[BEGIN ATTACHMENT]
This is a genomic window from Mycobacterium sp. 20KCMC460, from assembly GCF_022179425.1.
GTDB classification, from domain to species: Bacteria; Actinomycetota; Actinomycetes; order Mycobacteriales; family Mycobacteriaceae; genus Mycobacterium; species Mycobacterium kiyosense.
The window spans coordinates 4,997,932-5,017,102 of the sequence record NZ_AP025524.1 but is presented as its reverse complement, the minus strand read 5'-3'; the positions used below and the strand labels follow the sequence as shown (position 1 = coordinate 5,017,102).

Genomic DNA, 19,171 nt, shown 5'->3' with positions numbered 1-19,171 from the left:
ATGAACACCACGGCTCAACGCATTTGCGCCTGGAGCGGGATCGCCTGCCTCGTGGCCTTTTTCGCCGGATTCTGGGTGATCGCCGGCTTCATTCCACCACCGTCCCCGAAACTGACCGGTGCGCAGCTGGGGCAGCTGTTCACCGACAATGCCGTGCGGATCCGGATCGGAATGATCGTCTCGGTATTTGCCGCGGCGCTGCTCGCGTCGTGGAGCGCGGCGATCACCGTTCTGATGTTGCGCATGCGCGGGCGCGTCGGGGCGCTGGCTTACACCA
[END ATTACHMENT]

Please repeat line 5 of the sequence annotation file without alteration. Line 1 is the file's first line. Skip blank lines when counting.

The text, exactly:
ATGAACACCACGGCTCAACGCATTTGCGCCTGGAGCGGGATCGCCTGCCTCGTGGCCTTTTTCGCCGGATTCTGGGTGATCGCCGGCTTCATTCCACCACCGTCCCCGAAACTGACCGGTGCGCAGCTGGGGCAGCTGTTCACCGACAATGCCGTGCGGATCCGGATCGGAATGATCGTCTCGGTATTTGCCGCGGCGCTGCTCGCGTCGTGGAGCGCGGCGATCACCGTTCTGATGTTGCGCATGCGCGGGCGCGTCGGGGCGCTGGCTTACACCA